10. Another challenge faced by EMDEs during the recent global crisis and subsequent sovereign debt crisis was maintaining the fine balance between price stability, debt sustainability, and financial stability. This has also been phrased as “New Trilemma” by our former Governor Dr. D. Subba Rao. Policies pursuing these three objectives are intertwined in several ways and impact other objectives often in unintended manner. It may be underlined that interaction and impact of these policies, however, may be different during crisis periods from normal periods. There could be two way impact of the policies pursuing these objectives, e.g., policy aimed at price stability may adversely impact financial stability and debt sustainability and vice versa. To elaborate further, increase in interest rates to bring down inflation and ensure price stability may impact debt sustainability/ financial stability adversely. On the other hand, the policies pursued for debt sustainability, such as, monetisation by the central bank and write-offs, may be detrimental to price/financial stability. Such potential conflict does not imply that these objectives cannot be balanced simultaneously. To add another dimension, policies pursuing the above three objectives may also impact the growth objective and interplay these objectives could be called as “New Quadrilemma”. For example, the debt consolidation pursued during slowdown phase may turn fiscal policy pro-cyclical impacting growth adversely. Hence, it is imperative that proper balance is struck among these objectives through optimal policy and institutional choices.

The Indian Experience

11. Coming specifically to the Indian context, I would like to mention that the impact of the global financial crisis also traversed to India. Fiscal stimulus measures were undertaken to mitigate such impact and, accordingly, the Government market borrowing increased steeply (i.e. about 83 per cent higher market borrowings over the budget estimates of 2008-09 and about 65 per cent higher in 2009-10 over the previous year). At the same time, the financial markets became highly fragile and turbulent, reflecting an elevated interconnectedness and global integration. The liquidity in the system had dried up due to large capital flow reversals on account of deleveraging by foreign investors from EMDEs and an environment of uncertainty and general risk aversion in financial markets prevailed, posing a daunting challenge for the debt managers in the central bank to complete market borrowings in a non-disruptive manner. The elongated average maturity to life (AML) of the debt, however, provided a reprieve and the debt management strategy involved issuance of large short and medium-term debt keeping in view the market conditions. In fact, India had one of the highest AML of the Central Government securities and, thus, there was ample scope to manoeuver the maturity profile without compromising on the prudent degree of rollover risk (Table).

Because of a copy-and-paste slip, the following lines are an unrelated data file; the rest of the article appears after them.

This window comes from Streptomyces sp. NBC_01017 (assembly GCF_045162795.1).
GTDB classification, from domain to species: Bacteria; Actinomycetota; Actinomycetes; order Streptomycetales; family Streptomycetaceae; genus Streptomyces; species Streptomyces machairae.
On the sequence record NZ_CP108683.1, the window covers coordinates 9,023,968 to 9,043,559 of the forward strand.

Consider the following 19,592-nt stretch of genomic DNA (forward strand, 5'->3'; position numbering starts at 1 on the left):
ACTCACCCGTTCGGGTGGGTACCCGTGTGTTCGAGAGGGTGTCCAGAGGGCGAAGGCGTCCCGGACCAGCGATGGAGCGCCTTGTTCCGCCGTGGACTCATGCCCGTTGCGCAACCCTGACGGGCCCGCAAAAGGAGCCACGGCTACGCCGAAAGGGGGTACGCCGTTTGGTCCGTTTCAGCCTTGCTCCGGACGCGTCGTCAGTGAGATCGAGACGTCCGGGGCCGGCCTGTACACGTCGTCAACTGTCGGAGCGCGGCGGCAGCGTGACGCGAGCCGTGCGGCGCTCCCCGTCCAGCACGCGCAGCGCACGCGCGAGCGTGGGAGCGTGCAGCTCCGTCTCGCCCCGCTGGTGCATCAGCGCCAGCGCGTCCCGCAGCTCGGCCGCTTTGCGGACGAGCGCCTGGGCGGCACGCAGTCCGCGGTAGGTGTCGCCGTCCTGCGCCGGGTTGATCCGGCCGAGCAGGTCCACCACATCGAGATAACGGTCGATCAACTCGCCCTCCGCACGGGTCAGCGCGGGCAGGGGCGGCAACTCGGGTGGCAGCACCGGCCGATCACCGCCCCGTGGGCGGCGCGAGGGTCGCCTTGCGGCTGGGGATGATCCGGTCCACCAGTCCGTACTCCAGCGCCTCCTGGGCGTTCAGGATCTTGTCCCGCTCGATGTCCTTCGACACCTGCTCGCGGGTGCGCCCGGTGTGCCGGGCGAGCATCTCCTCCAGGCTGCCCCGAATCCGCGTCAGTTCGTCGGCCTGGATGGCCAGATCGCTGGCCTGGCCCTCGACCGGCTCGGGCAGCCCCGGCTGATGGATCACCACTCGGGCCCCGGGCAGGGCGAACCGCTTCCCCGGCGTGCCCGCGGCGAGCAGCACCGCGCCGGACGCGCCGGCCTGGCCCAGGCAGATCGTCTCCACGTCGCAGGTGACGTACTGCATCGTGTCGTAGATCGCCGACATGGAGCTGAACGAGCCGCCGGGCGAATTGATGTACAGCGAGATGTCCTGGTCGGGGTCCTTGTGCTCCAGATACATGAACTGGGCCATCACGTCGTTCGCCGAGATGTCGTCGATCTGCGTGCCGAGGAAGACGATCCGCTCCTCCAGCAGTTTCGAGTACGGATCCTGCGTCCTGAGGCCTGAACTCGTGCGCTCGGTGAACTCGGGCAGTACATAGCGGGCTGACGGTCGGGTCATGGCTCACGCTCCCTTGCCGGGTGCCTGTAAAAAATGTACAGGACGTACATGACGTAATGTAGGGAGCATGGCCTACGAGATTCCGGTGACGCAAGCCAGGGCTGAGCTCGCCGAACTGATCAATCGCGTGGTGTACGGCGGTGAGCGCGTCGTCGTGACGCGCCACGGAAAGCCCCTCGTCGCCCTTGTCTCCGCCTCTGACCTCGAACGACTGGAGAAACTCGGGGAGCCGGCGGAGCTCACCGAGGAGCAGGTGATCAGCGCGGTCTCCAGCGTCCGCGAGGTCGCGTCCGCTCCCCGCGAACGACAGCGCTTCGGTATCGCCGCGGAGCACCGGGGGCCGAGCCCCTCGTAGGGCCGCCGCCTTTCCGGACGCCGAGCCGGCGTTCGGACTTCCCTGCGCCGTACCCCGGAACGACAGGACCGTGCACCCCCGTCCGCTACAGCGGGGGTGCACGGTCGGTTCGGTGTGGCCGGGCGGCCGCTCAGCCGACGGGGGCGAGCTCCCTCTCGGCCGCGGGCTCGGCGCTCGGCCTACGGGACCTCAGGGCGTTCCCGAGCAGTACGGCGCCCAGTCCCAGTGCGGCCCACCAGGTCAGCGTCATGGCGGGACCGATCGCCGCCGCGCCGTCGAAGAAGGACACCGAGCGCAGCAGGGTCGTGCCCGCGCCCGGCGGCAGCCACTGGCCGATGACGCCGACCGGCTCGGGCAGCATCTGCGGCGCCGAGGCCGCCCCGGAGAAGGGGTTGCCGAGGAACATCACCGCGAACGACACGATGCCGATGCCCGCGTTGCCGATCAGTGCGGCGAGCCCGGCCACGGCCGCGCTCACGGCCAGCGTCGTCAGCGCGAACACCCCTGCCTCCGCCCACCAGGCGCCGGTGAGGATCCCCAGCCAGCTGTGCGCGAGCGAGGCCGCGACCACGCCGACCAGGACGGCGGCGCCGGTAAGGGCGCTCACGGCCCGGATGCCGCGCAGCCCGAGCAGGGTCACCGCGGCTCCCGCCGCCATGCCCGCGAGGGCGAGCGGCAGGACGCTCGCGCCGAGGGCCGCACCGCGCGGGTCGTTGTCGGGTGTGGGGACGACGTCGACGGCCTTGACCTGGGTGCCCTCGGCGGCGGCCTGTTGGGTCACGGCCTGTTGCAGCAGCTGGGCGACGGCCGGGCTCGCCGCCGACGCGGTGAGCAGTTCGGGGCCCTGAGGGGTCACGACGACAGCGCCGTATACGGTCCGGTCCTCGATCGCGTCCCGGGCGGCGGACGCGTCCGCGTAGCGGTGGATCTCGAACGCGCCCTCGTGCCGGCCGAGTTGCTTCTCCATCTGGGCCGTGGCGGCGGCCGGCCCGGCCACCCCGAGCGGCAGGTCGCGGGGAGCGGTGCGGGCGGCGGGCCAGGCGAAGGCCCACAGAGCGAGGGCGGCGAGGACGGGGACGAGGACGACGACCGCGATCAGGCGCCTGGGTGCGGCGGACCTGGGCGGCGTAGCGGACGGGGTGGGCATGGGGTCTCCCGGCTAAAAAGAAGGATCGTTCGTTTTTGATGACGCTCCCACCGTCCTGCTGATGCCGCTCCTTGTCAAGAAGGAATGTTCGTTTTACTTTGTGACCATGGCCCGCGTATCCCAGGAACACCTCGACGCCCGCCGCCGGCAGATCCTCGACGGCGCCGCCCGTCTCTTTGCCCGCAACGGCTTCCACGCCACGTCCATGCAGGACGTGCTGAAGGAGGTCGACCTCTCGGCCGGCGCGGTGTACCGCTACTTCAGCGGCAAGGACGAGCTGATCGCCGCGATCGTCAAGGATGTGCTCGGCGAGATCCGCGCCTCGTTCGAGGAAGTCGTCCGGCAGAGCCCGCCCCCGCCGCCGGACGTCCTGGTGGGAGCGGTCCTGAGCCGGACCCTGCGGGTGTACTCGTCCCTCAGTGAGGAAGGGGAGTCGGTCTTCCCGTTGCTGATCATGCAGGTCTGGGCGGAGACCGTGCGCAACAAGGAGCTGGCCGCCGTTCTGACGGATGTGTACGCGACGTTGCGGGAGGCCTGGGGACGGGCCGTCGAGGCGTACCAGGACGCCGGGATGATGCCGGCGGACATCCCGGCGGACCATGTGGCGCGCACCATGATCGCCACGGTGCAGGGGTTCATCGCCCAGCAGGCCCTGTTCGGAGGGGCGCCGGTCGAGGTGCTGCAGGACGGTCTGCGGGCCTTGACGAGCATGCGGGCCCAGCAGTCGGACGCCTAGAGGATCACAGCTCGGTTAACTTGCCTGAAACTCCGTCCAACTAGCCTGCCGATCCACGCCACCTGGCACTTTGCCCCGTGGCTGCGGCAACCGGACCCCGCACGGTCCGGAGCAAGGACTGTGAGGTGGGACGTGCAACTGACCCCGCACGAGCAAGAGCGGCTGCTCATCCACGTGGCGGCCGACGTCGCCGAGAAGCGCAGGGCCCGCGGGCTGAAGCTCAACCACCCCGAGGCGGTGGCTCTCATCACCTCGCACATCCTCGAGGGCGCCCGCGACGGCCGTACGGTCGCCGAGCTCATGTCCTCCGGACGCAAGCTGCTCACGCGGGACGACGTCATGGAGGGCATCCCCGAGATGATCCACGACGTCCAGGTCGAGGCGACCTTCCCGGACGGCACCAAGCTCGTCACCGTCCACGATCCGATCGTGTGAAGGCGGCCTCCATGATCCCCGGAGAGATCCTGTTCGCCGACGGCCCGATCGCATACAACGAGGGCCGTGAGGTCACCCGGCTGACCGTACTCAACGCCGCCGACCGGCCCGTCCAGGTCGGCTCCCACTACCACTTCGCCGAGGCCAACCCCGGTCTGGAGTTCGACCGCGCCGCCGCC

Table: Domestic Debt Securities – Average Maturity

(in years)











































South Africa







United Kingdom







United States







12. A combination of other measures, involving monetary easing and the use of innovative debt management tools, such as, synchronising the Market Stabilisation Scheme (MSS) buyback auctions and open market purchases with the government’s normal market borrowings and desequestering of MSS balances were also undertaken. By appropriately timing the release of liquidity to the financial system to coincide with the auctions of government securities, the Reserve Bank ensured a relatively normal liquidity conditions in the markets and in the process facilitated smooth conduct of the government’s market borrowing programme. This, in fact, underlines the importance of high level of co-ordination between monetary policy and debt management policy for successful completion of market borrowings during volatile periods. During turbulent times, there remains a strong possibility of agencies pursuing their narrow objectives and in the process undermine coordination. In India, there is inherent seamless coordination on these policies by virtue of both policies being entrusted with the central bank. Reserve Bank of India, in co-ordination with the fiscal policy makers in the Ministry of Finance could manage the huge borrowing programme without unduly impacting the financial markets. Such monetary and fiscal co-ordination was at display not only during the height of global crisis but throughout the recent period of market turbulence.

13. Post global crisis the debate has resurfaced about institutional location of the debt management functions; whether it should be with central bank or with a debt management office. In this regard, it may be pertinent to mention that one size does not fit all. In India, although process of separating debt management from the central bank is being discussed seriously, in the given circumstances of large size of market borrowings and the level of market development, it is felt that such separation at the current juncture could be sub-optimal. Post-crisis learning do suggest that to achieve public policy objective of ensuring growth, price stability and financial stability, co-ordination between monetary policy, fiscal policy and sovereign debt management is critical. There is inherent synergy of monetary policy and sovereign debt management strategy and if they operations remain with the central bank. There is, thus, a strong view that the present arrangements for debt management by the central bank in co-ordination with the Government need not be discontinued, especially when the fiscal deficit remains elevated warranting large market borrowings without disrupting financial market stability.